Dr. Eric Thomas, associate dean for healthcare quality, is among the featured speakers sponsored by the AMA grant.
Dr. Eric Thomas, associate dean for healthcare quality, is among the featured speakers sponsored by the AMA grant.

The UTHealth Medical School’s chapter of the American Medical Association recently applied for and received a section involvement grant for the continuation of a quality improvement lecture series from the American Medical Association.

“Leading Healthcare in Two Directions: Quality Up, Cost Down” is a weekly lecture series that features physicians from the Texas Medical Center who present the quality improvement projects that they lead. The goal of the course is to excite the first- and second-year Medical School class with advancements in quality improvement and connect students interested in quality improvement with faculty and physicians who are leaders in the field.

“I am extremely excited to continue the lecture series,” said Blake Henchcliffe, second-year medical student and chapter president of HCMS/TMA/AMA. “The topics of this series are critical to medicine, and the series provides an early opportunity for students to learn about these important subjects.”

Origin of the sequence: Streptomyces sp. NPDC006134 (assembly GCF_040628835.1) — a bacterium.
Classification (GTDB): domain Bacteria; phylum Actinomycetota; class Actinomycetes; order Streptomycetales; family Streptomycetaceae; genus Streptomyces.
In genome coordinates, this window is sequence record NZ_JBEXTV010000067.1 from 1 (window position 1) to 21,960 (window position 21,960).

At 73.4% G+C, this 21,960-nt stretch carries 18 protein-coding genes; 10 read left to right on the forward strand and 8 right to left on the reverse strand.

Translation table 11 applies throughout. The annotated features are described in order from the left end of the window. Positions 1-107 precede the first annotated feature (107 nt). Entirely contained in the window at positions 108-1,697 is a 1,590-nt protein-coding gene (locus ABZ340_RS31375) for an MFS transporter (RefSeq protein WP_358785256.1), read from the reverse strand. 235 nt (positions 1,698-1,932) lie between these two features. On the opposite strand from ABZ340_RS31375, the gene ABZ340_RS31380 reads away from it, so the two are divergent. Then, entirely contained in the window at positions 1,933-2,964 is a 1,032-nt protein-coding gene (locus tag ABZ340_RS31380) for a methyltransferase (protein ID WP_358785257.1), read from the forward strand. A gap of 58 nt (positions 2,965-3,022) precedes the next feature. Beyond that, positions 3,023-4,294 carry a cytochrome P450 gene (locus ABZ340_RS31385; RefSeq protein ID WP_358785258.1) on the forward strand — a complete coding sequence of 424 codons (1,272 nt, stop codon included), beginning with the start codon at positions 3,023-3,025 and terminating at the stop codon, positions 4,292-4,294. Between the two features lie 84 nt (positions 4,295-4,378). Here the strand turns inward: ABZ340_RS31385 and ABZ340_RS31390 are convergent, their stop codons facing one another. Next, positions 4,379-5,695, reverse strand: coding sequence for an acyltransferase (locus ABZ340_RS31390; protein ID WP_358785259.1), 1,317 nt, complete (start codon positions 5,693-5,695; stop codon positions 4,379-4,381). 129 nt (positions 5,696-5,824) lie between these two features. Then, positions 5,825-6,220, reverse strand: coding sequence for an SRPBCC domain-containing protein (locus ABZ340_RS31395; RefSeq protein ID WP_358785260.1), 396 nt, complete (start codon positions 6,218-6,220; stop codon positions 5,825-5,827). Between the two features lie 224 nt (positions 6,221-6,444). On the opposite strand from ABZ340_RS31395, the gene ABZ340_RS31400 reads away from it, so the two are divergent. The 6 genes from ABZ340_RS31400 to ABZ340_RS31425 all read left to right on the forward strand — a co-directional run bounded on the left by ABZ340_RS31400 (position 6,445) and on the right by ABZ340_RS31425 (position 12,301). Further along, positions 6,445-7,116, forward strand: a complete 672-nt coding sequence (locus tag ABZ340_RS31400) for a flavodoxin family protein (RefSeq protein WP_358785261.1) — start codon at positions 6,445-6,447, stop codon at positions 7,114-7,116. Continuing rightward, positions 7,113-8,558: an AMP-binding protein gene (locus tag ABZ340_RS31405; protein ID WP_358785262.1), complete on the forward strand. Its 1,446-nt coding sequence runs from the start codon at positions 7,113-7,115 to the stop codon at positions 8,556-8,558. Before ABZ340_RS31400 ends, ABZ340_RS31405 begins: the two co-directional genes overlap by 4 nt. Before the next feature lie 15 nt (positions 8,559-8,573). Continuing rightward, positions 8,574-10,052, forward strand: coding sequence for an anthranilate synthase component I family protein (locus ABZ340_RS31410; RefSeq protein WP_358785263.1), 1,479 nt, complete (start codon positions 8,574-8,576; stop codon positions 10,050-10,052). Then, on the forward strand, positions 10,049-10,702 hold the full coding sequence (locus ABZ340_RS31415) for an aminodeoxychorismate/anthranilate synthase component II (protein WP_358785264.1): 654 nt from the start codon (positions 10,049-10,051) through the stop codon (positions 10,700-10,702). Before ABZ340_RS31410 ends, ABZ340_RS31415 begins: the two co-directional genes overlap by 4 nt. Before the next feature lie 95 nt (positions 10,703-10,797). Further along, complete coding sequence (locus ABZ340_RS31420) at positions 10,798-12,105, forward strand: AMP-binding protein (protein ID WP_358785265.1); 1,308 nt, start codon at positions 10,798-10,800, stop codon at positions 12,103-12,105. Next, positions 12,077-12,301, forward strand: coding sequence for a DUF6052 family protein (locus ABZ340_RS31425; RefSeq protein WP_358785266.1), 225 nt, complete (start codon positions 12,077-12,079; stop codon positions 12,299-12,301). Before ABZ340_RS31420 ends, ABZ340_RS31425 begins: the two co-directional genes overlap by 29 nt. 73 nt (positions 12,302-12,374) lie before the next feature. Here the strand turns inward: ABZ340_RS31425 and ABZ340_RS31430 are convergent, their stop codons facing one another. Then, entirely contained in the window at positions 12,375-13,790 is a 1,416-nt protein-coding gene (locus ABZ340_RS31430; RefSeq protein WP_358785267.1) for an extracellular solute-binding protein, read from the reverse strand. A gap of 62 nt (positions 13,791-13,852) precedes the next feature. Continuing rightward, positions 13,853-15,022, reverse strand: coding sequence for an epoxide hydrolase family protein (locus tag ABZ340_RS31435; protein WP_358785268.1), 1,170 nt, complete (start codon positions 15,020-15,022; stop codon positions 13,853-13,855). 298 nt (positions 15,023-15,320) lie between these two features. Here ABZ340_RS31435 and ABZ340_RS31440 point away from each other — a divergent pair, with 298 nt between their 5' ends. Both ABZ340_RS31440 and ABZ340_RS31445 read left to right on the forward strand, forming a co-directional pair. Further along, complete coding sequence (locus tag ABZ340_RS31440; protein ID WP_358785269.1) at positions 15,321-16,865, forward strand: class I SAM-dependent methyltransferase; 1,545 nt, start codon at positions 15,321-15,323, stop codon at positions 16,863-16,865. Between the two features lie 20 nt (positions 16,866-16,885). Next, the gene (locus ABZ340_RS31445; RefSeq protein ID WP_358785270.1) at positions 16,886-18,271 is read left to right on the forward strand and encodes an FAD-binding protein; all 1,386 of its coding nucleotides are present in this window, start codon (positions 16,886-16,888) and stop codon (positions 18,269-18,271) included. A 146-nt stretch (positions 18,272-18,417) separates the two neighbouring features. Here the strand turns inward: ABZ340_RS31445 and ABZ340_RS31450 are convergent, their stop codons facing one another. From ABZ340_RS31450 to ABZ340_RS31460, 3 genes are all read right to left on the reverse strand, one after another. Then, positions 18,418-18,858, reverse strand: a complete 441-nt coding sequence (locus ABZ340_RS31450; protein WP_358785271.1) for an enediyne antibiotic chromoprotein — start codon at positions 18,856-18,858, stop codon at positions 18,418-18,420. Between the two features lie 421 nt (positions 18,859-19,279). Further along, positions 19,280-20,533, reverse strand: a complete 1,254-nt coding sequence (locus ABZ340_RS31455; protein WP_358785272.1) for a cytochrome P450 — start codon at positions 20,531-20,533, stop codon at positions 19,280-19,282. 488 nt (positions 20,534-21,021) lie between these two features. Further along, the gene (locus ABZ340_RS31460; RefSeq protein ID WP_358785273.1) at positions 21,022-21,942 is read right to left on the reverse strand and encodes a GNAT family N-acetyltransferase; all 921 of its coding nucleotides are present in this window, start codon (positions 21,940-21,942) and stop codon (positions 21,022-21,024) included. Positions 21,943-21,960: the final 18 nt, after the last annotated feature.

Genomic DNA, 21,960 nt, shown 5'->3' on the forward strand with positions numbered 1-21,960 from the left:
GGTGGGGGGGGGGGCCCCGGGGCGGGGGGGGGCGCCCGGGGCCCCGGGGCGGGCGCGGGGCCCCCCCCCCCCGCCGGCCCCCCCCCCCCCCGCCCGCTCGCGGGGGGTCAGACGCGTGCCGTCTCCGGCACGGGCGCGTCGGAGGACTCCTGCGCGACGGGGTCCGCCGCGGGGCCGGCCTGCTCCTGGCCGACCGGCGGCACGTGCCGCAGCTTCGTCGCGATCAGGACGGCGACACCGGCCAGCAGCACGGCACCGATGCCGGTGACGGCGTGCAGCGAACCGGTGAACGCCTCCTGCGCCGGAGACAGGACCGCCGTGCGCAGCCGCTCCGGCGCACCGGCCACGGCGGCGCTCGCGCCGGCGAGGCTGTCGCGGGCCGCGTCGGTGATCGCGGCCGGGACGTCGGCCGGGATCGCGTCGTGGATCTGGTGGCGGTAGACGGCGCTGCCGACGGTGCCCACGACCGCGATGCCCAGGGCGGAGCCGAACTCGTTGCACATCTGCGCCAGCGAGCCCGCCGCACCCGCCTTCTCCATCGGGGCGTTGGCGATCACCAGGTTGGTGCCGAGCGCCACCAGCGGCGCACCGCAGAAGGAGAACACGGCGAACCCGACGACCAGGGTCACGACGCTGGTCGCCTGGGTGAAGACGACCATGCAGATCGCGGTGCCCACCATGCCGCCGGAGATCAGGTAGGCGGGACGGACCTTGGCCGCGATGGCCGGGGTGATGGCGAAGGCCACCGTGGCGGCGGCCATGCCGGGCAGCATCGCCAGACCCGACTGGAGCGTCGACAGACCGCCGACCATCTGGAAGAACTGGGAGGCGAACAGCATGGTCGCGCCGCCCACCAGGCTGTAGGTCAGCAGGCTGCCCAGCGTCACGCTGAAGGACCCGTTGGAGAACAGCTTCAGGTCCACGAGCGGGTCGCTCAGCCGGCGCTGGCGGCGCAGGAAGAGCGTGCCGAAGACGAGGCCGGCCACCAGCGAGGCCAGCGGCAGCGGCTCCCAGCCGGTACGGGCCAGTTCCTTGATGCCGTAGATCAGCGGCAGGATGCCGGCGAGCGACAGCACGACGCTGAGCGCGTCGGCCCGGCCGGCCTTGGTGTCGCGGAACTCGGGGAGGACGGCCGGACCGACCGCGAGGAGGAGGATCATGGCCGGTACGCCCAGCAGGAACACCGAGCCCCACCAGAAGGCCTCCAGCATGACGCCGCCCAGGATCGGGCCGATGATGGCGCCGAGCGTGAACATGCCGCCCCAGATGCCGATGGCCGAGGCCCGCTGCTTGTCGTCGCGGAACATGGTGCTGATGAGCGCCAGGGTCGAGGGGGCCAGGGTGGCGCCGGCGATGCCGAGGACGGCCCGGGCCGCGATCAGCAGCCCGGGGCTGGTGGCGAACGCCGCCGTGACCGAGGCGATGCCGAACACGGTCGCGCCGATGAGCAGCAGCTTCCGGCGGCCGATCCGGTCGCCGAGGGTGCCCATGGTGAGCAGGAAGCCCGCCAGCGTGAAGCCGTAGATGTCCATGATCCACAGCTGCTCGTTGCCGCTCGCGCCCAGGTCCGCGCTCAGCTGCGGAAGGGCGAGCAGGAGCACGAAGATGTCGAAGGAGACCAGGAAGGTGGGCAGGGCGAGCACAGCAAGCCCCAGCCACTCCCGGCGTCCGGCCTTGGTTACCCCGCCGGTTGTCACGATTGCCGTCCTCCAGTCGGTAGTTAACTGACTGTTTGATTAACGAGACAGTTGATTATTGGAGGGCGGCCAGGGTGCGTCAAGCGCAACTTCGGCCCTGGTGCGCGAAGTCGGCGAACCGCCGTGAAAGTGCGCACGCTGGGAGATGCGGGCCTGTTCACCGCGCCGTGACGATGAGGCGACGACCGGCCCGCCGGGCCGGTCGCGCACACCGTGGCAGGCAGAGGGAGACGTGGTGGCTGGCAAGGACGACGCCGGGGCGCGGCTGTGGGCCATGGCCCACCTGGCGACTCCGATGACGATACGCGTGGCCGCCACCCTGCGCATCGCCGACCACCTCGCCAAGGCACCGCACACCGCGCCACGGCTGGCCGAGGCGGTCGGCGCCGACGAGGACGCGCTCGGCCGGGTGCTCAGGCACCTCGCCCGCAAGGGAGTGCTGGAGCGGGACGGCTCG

The blue book lecture series addresses the six domains of healthcare quality as put forth by the Institute of Medicine: safe, effective, patient-centered, timely, efficient, and equitable. Speakers are asked to present a specific quality improvement project that addressed one of these six areas of healthcare quality.

Lecture series speakers will include Dr. Bela Patel, assistant dean of Healthcare Quality and director of the Division of Critical Care Medicine; Dr. Trudy Krause, associate professor at the UTHealth School of Public Health; Dr. Eric Thomas, professor of medicine and director of the UT-MHH Center for Healthcare Quality and Safety; Dr. Michael Shabot, Chief Medical Officer of the Memorial Hermann Healthcare System; Dr. Lilian Kao, associate professor of surgery and member for the Center for Clinical Research and Evidence-Based Medicine; and Dr. Gretchen Gemeinhardt, associate professor at the UTHealth School of Public Health.

-Darla Brown, Office of Communications, Medical School